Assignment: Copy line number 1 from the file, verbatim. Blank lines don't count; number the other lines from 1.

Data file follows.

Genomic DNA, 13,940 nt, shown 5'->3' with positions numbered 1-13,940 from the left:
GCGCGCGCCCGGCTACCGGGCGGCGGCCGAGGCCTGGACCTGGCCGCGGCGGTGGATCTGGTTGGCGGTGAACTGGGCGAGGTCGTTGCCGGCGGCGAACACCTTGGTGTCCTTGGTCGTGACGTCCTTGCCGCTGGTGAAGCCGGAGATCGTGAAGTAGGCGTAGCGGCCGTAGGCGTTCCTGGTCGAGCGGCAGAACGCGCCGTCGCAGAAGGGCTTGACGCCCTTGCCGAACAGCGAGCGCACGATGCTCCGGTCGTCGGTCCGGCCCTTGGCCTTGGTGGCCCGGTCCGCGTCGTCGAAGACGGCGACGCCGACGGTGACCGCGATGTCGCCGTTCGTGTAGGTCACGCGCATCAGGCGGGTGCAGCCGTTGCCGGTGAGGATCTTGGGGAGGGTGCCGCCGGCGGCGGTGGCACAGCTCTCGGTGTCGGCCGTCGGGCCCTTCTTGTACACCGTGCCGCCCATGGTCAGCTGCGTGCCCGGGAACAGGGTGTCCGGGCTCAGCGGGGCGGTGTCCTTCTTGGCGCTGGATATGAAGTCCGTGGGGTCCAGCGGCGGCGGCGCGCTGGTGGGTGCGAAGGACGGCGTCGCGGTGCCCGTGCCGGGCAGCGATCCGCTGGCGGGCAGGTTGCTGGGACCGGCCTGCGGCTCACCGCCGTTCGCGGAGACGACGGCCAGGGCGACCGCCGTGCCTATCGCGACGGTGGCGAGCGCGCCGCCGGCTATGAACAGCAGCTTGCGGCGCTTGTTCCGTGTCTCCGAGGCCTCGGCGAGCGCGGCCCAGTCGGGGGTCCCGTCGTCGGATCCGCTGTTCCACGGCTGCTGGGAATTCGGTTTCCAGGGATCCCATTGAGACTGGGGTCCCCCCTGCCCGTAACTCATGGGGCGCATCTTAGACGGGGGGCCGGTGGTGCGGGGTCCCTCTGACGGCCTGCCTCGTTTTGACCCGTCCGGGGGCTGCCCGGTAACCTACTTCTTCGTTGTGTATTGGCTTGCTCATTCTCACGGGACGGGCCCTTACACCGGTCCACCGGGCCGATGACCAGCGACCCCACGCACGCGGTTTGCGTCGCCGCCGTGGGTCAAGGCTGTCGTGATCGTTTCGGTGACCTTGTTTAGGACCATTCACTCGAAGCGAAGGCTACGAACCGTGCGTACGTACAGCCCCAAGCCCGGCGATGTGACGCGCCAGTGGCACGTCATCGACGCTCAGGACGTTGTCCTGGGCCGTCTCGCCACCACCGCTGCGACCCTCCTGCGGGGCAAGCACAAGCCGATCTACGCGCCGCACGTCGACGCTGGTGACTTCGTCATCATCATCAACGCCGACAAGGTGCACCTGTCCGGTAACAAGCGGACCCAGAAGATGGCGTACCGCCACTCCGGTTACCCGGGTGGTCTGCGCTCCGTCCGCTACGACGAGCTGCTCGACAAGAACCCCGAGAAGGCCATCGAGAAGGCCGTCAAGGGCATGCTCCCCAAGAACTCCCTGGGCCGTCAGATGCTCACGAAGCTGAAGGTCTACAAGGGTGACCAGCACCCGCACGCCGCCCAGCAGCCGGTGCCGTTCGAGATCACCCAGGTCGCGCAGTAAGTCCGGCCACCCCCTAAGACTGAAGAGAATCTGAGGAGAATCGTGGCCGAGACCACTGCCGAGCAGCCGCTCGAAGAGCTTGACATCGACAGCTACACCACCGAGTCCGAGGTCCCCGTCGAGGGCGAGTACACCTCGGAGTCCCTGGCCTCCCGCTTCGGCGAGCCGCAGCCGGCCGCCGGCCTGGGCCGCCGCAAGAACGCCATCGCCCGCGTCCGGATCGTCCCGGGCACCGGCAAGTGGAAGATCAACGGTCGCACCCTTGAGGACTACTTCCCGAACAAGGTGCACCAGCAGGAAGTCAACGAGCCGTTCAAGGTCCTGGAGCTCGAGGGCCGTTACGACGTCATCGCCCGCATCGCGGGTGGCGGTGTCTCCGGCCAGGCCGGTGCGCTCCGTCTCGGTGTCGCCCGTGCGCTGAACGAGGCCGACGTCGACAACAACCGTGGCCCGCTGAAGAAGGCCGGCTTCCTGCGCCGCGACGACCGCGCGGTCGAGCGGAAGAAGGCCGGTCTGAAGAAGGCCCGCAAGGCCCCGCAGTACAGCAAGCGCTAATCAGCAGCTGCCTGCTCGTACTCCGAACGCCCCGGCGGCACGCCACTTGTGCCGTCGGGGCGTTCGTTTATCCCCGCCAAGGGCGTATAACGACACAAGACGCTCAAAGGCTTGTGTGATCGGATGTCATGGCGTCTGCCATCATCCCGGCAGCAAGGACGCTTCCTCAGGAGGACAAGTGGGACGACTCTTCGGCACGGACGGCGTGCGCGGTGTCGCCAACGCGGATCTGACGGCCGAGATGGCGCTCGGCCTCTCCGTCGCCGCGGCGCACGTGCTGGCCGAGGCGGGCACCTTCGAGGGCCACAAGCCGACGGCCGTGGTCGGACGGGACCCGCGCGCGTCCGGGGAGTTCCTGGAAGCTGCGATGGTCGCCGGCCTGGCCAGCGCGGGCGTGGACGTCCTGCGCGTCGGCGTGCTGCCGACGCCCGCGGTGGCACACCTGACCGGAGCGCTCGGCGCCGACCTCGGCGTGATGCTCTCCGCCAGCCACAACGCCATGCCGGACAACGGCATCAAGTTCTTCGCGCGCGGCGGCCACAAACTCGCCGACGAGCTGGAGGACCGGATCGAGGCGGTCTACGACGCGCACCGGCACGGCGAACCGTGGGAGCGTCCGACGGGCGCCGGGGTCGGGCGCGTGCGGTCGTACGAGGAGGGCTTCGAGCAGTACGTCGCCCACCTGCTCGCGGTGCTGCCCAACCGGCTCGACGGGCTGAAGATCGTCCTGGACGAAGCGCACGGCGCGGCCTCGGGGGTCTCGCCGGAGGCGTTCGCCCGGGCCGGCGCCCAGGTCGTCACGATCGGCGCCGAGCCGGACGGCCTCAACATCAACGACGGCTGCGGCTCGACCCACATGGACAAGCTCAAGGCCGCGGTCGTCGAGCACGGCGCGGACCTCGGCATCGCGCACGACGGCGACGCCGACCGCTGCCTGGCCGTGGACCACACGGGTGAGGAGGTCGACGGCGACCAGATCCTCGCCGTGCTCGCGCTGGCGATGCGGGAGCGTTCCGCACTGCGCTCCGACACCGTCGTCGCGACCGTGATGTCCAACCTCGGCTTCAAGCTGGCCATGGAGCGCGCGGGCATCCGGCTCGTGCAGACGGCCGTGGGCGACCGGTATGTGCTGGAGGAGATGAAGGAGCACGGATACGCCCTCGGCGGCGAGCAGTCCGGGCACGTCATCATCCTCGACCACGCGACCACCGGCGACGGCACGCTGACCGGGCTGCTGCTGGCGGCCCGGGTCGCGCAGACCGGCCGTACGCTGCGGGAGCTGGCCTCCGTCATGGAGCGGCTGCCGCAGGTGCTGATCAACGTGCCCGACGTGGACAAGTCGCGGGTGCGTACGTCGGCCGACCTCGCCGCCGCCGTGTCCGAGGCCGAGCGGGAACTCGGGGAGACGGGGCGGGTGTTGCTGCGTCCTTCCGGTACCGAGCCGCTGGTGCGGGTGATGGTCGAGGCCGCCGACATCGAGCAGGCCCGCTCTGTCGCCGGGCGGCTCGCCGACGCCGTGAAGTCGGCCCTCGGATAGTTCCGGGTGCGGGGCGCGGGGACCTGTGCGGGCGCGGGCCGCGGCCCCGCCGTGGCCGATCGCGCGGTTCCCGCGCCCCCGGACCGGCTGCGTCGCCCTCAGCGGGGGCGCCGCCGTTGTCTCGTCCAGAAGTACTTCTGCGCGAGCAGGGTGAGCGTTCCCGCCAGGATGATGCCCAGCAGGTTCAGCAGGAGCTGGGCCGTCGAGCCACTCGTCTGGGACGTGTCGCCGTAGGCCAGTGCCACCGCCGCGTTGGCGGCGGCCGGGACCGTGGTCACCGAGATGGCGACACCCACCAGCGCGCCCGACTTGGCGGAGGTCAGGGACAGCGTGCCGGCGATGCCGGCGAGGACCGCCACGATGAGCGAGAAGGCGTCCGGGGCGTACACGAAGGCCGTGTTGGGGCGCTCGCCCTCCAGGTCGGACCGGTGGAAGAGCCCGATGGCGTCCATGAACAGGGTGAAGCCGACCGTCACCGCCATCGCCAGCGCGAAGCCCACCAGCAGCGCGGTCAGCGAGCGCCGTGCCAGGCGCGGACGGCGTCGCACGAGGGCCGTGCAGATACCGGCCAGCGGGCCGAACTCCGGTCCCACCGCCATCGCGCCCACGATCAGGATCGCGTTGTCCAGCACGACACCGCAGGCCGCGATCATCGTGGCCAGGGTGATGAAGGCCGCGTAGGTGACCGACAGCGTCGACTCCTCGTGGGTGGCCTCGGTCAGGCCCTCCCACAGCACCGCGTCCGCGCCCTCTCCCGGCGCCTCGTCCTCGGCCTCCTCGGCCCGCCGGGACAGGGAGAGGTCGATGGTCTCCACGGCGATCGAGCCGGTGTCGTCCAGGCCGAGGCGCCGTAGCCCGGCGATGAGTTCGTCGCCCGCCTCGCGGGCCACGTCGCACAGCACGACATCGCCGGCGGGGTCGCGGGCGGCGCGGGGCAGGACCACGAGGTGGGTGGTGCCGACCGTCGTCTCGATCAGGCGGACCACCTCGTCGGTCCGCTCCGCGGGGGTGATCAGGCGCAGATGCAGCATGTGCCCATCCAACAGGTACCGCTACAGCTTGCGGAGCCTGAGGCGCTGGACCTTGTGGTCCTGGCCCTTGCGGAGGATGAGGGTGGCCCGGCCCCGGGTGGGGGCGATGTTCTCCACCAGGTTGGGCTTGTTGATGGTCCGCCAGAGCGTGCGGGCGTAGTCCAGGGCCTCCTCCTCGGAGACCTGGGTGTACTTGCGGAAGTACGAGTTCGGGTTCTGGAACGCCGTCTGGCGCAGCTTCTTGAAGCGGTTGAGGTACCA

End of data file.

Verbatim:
Genomic DNA, 13,940 nt, shown 5'->3' with positions numbered 1-13,940 from the left: